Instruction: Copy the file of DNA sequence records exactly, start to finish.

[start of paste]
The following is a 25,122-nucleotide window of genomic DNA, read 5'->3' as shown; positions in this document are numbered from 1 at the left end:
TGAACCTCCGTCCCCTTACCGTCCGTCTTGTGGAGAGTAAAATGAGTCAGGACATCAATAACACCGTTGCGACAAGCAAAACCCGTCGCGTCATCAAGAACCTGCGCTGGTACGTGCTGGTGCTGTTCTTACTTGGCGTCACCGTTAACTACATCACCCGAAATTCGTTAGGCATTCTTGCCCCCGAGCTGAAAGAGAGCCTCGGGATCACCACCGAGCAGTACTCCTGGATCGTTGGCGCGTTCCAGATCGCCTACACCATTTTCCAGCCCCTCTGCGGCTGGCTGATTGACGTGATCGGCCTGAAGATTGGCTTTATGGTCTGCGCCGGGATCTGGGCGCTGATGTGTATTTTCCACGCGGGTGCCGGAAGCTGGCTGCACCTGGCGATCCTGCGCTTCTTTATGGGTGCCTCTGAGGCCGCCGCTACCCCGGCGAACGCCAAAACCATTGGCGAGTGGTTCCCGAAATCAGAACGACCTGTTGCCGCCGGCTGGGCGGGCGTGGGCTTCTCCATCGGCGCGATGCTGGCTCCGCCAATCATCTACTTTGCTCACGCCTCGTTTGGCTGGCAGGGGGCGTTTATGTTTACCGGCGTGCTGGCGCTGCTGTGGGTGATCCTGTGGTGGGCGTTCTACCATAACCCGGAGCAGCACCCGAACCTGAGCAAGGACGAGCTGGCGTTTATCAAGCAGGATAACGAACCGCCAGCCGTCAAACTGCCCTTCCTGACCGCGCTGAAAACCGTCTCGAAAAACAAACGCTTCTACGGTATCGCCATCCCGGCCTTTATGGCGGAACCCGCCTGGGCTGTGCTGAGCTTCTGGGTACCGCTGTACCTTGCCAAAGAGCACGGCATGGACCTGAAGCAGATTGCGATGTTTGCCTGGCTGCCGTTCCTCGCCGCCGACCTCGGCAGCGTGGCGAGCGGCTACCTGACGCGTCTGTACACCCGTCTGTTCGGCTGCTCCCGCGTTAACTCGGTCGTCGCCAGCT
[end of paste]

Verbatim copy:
The following is a 25,122-nucleotide window of genomic DNA, read 5'->3' as shown; positions in this document are numbered from 1 at the left end:
TGAACCTCCGTCCCCTTACCGTCCGTCTTGTGGAGAGTAAAATGAGTCAGGACATCAATAACACCGTTGCGACAAGCAAAACCCGTCGCGTCATCAAGAACCTGCGCTGGTACGTGCTGGTGCTGTTCTTACTTGGCGTCACCGTTAACTACATCACCCGAAATTCGTTAGGCATTCTTGCCCCCGAGCTGAAAGAGAGCCTCGGGATCACCACCGAGCAGTACTCCTGGATCGTTGGCGCGTTCCAGATCGCCTACACCATTTTCCAGCCCCTCTGCGGCTGGCTGATTGACGTGATCGGCCTGAAGATTGGCTTTATGGTCTGCGCCGGGATCTGGGCGCTGATGTGTATTTTCCACGCGGGTGCCGGAAGCTGGCTGCACCTGGCGATCCTGCGCTTCTTTATGGGTGCCTCTGAGGCCGCCGCTACCCCGGCGAACGCCAAAACCATTGGCGAGTGGTTCCCGAAATCAGAACGACCTGTTGCCGCCGGCTGGGCGGGCGTGGGCTTCTCCATCGGCGCGATGCTGGCTCCGCCAATCATCTACTTTGCTCACGCCTCGTTTGGCTGGCAGGGGGCGTTTATGTTTACCGGCGTGCTGGCGCTGCTGTGGGTGATCCTGTGGTGGGCGTTCTACCATAACCCGGAGCAGCACCCGAACCTGAGCAAGGACGAGCTGGCGTTTATCAAGCAGGATAACGAACCGCCAGCCGTCAAACTGCCCTTCCTGACCGCGCTGAAAACCGTCTCGAAAAACAAACGCTTCTACGGTATCGCCATCCCGGCCTTTATGGCGGAACCCGCCTGGGCTGTGCTGAGCTTCTGGGTACCGCTGTACCTTGCCAAAGAGCACGGCATGGACCTGAAGCAGATTGCGATGTTTGCCTGGCTGCCGTTCCTCGCCGCCGACCTCGGCAGCGTGGCGAGCGGCTACCTGACGCGTCTGTACACCCGTCTGTTCGGCTGCTCCCGCGTTAACTCGGTCGTCGCCAGCT